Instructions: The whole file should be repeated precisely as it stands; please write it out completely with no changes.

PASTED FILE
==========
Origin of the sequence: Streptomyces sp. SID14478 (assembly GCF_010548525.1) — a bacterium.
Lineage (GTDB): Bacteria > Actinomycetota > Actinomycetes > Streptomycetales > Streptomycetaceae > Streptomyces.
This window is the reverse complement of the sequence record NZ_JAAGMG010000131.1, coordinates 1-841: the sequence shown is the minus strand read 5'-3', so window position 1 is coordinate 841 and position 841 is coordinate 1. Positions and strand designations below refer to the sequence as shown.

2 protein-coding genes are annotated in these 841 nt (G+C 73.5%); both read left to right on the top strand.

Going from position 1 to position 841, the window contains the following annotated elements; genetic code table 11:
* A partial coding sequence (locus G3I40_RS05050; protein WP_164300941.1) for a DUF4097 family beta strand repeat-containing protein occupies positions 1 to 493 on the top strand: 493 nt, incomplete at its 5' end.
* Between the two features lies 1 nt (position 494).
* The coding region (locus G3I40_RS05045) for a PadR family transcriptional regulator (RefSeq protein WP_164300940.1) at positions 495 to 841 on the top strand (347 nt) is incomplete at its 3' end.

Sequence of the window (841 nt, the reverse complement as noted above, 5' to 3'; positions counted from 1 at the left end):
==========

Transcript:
Origin of the sequence: Streptomyces sp. SID14478 (assembly GCF_010548525.1) — a bacterium.
Lineage (GTDB): Bacteria > Actinomycetota > Actinomycetes > Streptomycetales > Streptomycetaceae > Streptomyces.
This window is the reverse complement of the sequence record NZ_JAAGMG010000131.1, coordinates 1-841: the sequence shown is the minus strand read 5'-3', so window position 1 is coordinate 841 and position 841 is coordinate 1. Positions and strand designations below refer to the sequence as shown.

2 protein-coding genes are annotated in these 841 nt (G+C 73.5%); both read left to right on the top strand.

Going from position 1 to position 841, the window contains the following annotated elements; genetic code table 11:
* A partial coding sequence (locus G3I40_RS05050; protein WP_164300941.1) for a DUF4097 family beta strand repeat-containing protein occupies positions 1 to 493 on the top strand: 493 nt, incomplete at its 5' end.
* Between the two features lies 1 nt (position 494).
* The coding region (locus G3I40_RS05045) for a PadR family transcriptional regulator (RefSeq protein WP_164300940.1) at positions 495 to 841 on the top strand (347 nt) is incomplete at its 3' end.

Sequence of the window (841 nt, the reverse complement as noted above, 5' to 3'; positions counted from 1 at the left end):